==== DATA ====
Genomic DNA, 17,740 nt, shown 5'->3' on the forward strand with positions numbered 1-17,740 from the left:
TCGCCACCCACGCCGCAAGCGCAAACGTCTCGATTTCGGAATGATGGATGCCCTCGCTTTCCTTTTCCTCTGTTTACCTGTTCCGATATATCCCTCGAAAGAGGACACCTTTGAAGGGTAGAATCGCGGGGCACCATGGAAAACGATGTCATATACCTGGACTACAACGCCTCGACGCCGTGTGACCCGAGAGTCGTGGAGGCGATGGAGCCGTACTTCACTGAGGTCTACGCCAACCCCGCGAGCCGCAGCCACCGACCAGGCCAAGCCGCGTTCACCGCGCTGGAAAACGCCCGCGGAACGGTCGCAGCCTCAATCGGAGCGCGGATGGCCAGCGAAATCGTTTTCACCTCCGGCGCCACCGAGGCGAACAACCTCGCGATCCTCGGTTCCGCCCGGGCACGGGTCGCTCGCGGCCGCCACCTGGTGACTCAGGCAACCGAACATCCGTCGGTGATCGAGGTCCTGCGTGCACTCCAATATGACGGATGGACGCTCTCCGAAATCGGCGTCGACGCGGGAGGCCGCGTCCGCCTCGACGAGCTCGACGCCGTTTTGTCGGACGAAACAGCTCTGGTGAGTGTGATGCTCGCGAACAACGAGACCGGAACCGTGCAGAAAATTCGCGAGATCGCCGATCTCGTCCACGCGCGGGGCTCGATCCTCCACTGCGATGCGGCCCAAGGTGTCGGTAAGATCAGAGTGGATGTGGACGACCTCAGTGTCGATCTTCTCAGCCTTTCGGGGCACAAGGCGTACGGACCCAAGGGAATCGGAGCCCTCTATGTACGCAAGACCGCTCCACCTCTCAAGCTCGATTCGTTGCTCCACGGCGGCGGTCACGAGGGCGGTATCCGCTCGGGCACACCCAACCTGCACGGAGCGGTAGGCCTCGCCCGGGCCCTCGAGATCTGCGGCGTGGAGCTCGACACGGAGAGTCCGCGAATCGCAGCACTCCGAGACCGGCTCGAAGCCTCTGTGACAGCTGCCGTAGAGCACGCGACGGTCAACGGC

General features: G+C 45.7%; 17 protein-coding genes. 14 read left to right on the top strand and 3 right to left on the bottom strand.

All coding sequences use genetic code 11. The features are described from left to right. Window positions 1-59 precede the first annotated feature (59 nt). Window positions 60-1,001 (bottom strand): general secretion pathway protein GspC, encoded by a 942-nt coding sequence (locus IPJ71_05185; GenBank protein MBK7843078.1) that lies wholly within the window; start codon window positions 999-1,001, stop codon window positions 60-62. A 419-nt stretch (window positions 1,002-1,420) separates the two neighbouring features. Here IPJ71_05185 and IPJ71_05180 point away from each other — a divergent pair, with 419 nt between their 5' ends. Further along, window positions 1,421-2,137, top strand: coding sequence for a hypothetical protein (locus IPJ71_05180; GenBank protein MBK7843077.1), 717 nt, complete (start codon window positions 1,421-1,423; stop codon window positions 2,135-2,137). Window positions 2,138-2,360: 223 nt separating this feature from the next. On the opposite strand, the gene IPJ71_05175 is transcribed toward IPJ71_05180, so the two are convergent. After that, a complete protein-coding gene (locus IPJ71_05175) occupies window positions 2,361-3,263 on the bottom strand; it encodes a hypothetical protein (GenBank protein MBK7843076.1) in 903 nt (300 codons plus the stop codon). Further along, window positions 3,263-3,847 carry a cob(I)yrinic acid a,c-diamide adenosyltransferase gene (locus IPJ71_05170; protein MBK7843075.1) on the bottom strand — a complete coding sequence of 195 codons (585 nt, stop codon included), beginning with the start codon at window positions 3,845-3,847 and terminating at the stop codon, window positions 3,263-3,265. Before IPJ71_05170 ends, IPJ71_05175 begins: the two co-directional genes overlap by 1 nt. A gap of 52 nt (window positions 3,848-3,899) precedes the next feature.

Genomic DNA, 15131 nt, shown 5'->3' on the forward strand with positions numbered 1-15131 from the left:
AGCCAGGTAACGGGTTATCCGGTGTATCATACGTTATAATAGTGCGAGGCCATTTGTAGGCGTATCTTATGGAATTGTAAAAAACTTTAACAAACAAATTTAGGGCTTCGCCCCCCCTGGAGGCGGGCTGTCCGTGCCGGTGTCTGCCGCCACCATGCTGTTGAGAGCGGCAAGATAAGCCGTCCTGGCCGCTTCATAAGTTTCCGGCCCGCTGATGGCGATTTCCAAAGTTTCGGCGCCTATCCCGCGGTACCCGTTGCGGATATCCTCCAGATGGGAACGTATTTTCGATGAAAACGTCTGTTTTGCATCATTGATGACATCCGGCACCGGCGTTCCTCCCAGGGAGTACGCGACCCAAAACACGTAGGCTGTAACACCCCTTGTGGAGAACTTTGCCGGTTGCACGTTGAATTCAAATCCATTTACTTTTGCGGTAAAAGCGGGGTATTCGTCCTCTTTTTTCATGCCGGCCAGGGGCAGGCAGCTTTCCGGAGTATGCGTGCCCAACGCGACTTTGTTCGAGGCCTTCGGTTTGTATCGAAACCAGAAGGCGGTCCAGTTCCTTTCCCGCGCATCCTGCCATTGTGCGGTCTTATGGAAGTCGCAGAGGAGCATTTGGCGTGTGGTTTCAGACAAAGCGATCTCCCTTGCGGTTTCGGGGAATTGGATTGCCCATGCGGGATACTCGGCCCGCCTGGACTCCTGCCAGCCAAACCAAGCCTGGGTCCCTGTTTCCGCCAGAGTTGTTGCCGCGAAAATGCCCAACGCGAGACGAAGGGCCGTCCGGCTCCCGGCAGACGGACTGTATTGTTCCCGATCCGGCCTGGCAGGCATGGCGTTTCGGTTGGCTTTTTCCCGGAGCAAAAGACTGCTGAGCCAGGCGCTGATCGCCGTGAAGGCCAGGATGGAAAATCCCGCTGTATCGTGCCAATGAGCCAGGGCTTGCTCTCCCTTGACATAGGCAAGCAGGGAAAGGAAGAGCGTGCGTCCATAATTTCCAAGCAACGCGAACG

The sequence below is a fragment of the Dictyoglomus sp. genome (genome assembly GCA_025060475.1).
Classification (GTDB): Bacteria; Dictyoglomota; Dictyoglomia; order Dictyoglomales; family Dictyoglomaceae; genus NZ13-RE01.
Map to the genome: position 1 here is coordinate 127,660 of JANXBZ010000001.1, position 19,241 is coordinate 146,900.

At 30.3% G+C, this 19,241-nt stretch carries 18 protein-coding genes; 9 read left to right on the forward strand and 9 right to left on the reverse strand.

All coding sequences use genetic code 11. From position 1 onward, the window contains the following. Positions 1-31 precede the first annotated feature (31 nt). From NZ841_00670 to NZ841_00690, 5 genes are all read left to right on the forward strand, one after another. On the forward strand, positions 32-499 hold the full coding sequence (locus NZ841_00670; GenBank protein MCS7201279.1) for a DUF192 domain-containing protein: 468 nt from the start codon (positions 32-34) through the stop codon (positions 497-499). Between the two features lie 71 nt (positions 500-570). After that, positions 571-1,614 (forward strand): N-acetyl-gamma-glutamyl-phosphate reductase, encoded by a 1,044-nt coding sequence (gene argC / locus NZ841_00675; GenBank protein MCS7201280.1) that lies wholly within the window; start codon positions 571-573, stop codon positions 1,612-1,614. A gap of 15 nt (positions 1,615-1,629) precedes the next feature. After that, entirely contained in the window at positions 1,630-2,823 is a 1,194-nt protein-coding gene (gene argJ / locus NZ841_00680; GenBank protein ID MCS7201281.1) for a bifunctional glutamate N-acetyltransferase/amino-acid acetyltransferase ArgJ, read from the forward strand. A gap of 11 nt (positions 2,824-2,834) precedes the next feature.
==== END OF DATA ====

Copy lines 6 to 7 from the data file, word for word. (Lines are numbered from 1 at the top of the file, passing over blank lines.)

AGCCAGGTAACGGGTTATCCGGTGTATCATACGTTATAATAGTGCGAGGCCATTTGTAGGCGTATCTTATGGAATTGTAAAAAACTTTAACAAACAAATTTAGGGCTTCGCCCCCCCTGGAGGCGGGCTGTCCGTGCCGGTGTCTGCCGCCACCATGCTGTTGAGAGCGGCAAGATAAGCCGTCCTGGCCGCTTCATAAGTTTCCGGCCCGCTGATGGCGATTTCCAAAGTTTCGGCGCCTATCCCGCGGTACCCGTTGCGGATATCCTCCAGATGGGAACGTATTTTCGATGAAAACGTCTGTTTTGCATCATTGATGACATCCGGCACCGGCGTTCCTCCCAGGGAGTACGCGACCCAAAACACGTAGGCTGTAACACCCCTTGTGGAGAACTTTGCCGGTTGCACGTTGAATTCAAATCCATTTACTTTTGCGGTAAAAGCGGGGTATTCGTCCTCTTTTTTCATGCCGGCCAGGGGCAGGCAGCTTTCCGGAGTATGCGTGCCCAACGCGACTTTGTTCGAGGCCTTCGGTTTGTATCGAAACCAGAAGGCGGTCCAGTTCCTTTCCCGCGCATCCTGCCATTGTGCGGTCTTATGGAAGTCGCAGAGGAGCATTTGGCGTGTGGTTTCAGACAAAGCGATCTCCCTTGCGGTTTCGGGGAATTGGATTGCCCATGCGGGATACTCGGCCCGCCTGGACTCCTGCCAGCCAAACCAAGCCTGGGTCCCTGTTTCCGCCAGAGTTGTTGCCGCGAAAATGCCCAACGCGAGACGAAGGGCCGTCCGGCTCCCGGCAGACGGACTGTATTGTTCCCGATCCGGCCTGGCAGGCATGGCGTTTCGGTTGGCTTTTTCCCGGAGCAAAAGACTGCTGAGCCAGGCGCTGATCGCCGTGAAGGCCAGGATGGAAAATCCCGCTGTATCGTGCCAATGAGCCAGGGCTTGCTCTCCCTTGACATAGGCAAGCAGGGAAAGGAAGAGCGTGCGTCCATAATTTCCAAGCAACGCGAACG

The sequence below is a fragment of the Dictyoglomus sp. genome (genome assembly GCA_025060475.1).